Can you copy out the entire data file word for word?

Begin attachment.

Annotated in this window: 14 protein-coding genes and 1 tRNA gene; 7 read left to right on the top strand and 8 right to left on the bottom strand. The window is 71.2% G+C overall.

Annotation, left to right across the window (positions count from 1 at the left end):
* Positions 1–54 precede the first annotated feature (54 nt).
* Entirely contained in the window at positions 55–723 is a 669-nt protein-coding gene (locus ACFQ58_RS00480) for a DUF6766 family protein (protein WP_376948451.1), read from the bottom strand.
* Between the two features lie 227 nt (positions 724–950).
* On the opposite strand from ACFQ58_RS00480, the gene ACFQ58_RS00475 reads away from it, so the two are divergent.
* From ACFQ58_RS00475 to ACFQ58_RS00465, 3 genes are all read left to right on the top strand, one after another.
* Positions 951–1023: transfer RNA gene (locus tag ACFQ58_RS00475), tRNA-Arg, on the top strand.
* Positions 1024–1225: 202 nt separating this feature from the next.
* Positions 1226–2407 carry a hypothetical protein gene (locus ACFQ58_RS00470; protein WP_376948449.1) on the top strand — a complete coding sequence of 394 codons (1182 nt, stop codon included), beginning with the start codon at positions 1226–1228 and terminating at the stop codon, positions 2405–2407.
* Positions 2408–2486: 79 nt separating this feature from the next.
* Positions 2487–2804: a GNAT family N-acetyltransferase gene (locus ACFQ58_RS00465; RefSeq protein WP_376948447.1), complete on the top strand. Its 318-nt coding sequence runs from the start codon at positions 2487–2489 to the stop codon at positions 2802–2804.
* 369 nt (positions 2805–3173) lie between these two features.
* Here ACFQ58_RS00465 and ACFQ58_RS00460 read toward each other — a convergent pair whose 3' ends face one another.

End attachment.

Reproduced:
Annotated in this window: 14 protein-coding genes and 1 tRNA gene; 7 read left to right on the top strand and 8 right to left on the bottom strand. The window is 71.2% G+C overall.

Annotation, left to right across the window (positions count from 1 at the left end):
* Positions 1–54 precede the first annotated feature (54 nt).
* Entirely contained in the window at positions 55–723 is a 669-nt protein-coding gene (locus ACFQ58_RS00480) for a DUF6766 family protein (protein WP_376948451.1), read from the bottom strand.
* Between the two features lie 227 nt (positions 724–950).
* On the opposite strand from ACFQ58_RS00480, the gene ACFQ58_RS00475 reads away from it, so the two are divergent.
* From ACFQ58_RS00475 to ACFQ58_RS00465, 3 genes are all read left to right on the top strand, one after another.
* Positions 951–1023: transfer RNA gene (locus tag ACFQ58_RS00475), tRNA-Arg, on the top strand.
* Positions 1024–1225: 202 nt separating this feature from the next.
* Positions 1226–2407 carry a hypothetical protein gene (locus ACFQ58_RS00470; protein WP_376948449.1) on the top strand — a complete coding sequence of 394 codons (1182 nt, stop codon included), beginning with the start codon at positions 1226–1228 and terminating at the stop codon, positions 2405–2407.
* Positions 2408–2486: 79 nt separating this feature from the next.
* Positions 2487–2804: a GNAT family N-acetyltransferase gene (locus ACFQ58_RS00465; RefSeq protein WP_376948447.1), complete on the top strand. Its 318-nt coding sequence runs from the start codon at positions 2487–2489 to the stop codon at positions 2802–2804.
* 369 nt (positions 2805–3173) lie between these two features.
* Here ACFQ58_RS00465 and ACFQ58_RS00460 read toward each other — a convergent pair whose 3' ends face one another.